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Let's assume an exoplanet orbits a red dwarf star closely enough that is tidally locked to it. Is it possible for the planet to have a significant axial precession? If not naturally, is it possible to strike the planet with a glancing blow of something akin to a rogue planet that this precession is imparted?

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Yes.

Our own Moon is tidally locked to the Earth, but has an axial precession with a period of about 18.6 years. This precession is due to the 1.5 degree offset angle between the Moon's rotational axis and the ecliptic (the Earth's orbital plane around the Sun).

What does that have to do with your question? If instead of a Sun/Earth/Moon orbital system, suppose there was a similar black-hole/red-dwarf/exoplanet system, in which the exoplanet's rotational axis was offset from the red dwarf's orbital plane around the black hole. Then the exoplanet would exhibit axial precession despite being tidally locked to the red dwarf. In a simulation, one could increase the axial precession effects by increasing the masses of the bodies, decreasing the distances between the bodies, or increasing the angle between the exoplanet's rotational axis and the red dwarf's orbital plane.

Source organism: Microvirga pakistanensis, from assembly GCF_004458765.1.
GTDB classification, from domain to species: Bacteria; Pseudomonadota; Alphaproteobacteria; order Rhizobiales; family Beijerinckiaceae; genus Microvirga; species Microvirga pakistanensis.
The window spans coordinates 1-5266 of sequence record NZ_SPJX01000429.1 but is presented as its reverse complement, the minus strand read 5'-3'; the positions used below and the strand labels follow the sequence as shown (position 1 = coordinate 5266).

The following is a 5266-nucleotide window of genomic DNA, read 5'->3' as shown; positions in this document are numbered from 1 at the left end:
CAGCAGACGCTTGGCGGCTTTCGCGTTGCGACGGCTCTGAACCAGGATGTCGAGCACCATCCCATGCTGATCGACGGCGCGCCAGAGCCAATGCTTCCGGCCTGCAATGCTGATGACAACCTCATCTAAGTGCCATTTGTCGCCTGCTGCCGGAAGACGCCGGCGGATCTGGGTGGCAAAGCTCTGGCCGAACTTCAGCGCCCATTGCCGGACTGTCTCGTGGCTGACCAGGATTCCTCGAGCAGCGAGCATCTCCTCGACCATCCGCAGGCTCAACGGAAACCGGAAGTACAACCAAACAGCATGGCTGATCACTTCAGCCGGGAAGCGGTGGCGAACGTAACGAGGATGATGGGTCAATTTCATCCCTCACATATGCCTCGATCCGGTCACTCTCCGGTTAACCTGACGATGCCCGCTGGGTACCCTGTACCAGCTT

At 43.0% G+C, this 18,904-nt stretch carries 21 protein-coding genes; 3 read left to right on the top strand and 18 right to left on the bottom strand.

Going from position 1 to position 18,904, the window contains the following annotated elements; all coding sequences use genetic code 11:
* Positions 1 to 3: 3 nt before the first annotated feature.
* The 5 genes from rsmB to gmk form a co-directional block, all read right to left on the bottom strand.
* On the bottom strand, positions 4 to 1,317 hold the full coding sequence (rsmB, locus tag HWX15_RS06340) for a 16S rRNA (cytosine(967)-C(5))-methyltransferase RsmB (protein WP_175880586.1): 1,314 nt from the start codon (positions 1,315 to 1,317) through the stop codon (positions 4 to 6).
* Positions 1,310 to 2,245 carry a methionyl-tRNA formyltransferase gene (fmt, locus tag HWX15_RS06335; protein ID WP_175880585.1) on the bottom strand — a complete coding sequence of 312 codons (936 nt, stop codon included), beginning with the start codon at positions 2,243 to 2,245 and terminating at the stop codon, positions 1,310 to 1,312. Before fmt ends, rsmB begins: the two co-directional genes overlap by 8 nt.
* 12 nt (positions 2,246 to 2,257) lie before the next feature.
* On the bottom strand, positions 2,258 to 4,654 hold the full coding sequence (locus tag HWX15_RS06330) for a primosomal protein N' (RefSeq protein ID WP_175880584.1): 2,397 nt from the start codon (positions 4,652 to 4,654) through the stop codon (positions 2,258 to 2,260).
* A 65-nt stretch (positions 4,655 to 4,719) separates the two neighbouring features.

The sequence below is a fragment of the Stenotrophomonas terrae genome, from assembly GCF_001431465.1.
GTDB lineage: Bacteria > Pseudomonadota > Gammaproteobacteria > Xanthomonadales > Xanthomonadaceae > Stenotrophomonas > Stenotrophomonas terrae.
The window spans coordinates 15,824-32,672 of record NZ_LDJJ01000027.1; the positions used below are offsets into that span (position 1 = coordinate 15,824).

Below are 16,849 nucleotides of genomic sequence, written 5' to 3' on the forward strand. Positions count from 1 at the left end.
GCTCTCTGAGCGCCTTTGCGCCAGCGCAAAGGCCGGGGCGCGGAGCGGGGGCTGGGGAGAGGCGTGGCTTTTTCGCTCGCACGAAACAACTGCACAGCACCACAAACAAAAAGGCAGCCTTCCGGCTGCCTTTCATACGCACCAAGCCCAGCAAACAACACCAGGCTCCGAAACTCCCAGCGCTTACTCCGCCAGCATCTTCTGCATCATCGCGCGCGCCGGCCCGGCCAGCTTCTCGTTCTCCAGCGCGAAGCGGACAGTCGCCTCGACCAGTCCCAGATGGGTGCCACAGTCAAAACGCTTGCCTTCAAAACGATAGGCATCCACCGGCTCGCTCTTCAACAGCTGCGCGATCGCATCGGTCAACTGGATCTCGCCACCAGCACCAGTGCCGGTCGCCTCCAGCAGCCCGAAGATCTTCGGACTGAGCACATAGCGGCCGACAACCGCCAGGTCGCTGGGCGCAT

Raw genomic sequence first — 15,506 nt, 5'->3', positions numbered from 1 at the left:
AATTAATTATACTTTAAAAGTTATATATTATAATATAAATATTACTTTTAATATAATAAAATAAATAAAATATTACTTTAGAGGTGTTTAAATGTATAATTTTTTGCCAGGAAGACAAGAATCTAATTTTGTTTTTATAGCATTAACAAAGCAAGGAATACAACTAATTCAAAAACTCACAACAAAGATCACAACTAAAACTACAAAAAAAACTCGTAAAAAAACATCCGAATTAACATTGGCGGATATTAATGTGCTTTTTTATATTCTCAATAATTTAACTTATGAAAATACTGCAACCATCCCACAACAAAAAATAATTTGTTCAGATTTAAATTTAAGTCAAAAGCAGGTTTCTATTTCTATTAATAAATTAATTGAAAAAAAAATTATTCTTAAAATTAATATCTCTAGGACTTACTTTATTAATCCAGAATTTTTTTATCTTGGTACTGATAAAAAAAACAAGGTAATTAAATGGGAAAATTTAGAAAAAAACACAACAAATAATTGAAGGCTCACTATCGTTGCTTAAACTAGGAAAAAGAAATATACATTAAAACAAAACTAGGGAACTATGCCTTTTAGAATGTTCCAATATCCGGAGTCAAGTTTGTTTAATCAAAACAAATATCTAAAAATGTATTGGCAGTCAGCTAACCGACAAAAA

I don't think axial precession could be directly induced by a glancing blow from a rogue planet. This is because axial precession requires a consistent mechanism over time. However, if the blow imparted rotational momentum that increased the offset angle of axis to ecliptic, the blow could certainly indirectly cause or increase axial precession.

Note: this answer doesn't rule out other potential mechanisms for the OP's scenario, such as extreme oblateness of the red dwarf.

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